Applications to Hot Working
Calculate the following as a function of material chemistry and temperature:
Critical transformation temperatures such as A1, A3, solvus temperatures of precipitates, and more
Time needed to solutionize segregation from solidification
Composition windows that give the widest precipitate-free temperature range
Multicomponent phase diagrams for alloys to visualize optimal temperature and chemistry ranges for a process
Solutionizing kinetics, namely the time required to dissolve precipitates into the solution phase
Determining Suitable Forging Temperatures for a 4130 Steel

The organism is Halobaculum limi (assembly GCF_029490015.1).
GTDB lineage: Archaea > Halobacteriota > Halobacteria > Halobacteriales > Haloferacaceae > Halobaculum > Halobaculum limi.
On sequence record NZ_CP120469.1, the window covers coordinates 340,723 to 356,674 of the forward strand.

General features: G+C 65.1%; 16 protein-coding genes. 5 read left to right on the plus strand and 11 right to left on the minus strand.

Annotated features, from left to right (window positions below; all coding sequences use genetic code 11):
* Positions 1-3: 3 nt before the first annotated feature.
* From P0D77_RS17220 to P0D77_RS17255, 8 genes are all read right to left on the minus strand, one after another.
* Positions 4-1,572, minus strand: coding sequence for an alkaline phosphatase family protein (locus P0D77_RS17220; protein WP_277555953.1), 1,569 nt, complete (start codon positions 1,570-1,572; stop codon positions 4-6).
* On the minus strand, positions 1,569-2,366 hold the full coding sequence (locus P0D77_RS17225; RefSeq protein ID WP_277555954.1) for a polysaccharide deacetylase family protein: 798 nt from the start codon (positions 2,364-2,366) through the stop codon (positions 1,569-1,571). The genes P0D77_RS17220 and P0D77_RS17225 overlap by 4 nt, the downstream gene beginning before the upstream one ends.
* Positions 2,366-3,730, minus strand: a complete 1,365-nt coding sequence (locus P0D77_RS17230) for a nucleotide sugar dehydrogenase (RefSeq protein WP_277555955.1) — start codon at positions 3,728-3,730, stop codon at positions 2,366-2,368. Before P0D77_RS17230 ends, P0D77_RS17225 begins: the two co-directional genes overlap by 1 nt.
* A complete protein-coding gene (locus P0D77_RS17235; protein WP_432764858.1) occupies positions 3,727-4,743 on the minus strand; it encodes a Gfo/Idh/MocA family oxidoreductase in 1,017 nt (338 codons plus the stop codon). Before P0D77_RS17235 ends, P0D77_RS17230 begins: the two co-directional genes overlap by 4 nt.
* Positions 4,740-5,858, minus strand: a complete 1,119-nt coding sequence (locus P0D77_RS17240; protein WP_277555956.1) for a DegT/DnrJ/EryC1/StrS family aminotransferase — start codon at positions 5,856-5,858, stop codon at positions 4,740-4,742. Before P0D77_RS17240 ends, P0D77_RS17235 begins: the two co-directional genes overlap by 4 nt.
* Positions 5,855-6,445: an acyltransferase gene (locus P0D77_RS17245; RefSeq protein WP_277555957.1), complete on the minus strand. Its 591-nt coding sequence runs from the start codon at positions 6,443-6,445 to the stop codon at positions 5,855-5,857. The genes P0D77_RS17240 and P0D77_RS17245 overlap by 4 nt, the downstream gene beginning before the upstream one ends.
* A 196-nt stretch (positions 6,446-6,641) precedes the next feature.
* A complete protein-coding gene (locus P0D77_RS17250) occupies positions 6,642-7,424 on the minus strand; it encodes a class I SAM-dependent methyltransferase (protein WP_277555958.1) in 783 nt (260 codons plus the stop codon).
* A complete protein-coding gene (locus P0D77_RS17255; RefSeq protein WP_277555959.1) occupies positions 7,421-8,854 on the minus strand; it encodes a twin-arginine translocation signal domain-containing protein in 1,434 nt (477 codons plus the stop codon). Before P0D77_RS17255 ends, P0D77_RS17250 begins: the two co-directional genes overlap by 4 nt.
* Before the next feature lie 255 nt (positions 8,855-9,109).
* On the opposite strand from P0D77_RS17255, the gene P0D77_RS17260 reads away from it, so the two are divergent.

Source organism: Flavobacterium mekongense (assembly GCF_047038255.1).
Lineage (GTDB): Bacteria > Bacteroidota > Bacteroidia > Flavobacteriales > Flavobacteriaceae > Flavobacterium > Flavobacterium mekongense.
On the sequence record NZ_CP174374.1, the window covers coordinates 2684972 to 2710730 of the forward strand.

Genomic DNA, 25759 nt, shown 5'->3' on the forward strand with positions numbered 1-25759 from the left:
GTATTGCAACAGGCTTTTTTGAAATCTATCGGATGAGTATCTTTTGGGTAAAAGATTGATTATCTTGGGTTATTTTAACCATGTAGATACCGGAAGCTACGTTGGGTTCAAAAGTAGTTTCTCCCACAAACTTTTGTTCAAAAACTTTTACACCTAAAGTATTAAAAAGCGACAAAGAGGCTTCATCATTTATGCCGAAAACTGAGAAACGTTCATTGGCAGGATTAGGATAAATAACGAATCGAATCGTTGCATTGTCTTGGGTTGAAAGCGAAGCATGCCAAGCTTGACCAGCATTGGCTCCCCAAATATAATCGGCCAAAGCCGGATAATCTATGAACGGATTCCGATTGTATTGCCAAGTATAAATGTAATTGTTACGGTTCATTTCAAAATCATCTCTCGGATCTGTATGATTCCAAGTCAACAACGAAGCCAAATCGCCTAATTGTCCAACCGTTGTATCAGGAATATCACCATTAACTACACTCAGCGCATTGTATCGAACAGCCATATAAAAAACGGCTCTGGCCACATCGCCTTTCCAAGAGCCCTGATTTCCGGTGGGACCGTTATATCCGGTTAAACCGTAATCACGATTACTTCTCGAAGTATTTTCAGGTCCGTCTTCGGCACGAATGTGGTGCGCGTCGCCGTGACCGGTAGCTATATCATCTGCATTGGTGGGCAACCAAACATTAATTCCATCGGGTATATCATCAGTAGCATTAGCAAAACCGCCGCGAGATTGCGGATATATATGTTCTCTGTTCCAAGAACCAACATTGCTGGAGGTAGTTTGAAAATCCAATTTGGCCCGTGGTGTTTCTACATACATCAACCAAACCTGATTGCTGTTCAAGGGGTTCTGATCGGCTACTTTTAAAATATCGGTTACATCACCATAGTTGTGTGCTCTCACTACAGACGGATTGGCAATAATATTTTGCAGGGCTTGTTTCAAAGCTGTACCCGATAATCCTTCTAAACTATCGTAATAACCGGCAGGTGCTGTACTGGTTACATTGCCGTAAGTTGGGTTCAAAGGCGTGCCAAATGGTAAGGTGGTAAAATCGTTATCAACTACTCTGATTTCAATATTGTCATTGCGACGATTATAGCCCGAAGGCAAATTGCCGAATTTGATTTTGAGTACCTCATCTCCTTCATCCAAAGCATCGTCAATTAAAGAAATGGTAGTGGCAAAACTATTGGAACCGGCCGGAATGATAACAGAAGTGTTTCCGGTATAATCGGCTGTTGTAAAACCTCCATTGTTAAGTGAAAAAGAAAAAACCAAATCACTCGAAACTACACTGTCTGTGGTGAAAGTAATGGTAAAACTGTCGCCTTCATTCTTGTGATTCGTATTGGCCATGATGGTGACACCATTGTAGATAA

Typically a material should be hot worked in a single phase region. Precipitates and secondary phases can embrittle the material and cause cracking during forging or rolling. Small chemistry variations, even within a material specification, can lead to unexpected changes in phase transition temperatures and precipitation temperature ranges. Thermo-Calc can predict the phase fractions as a function of temperature for specific chemistries to guide process parameter decisions.
This figure shows the phase fractions as a function of temperature calculated for a 4130 steel. Typical recommendations found in the literature for forging 4130 steel are between 950 °C and 1230 °C. These are consistent with these calculations, which show that 4130 has a wide range of suitable forging temperatures where only austenite (FCC_A1) and MnS (MS_B1) are stable.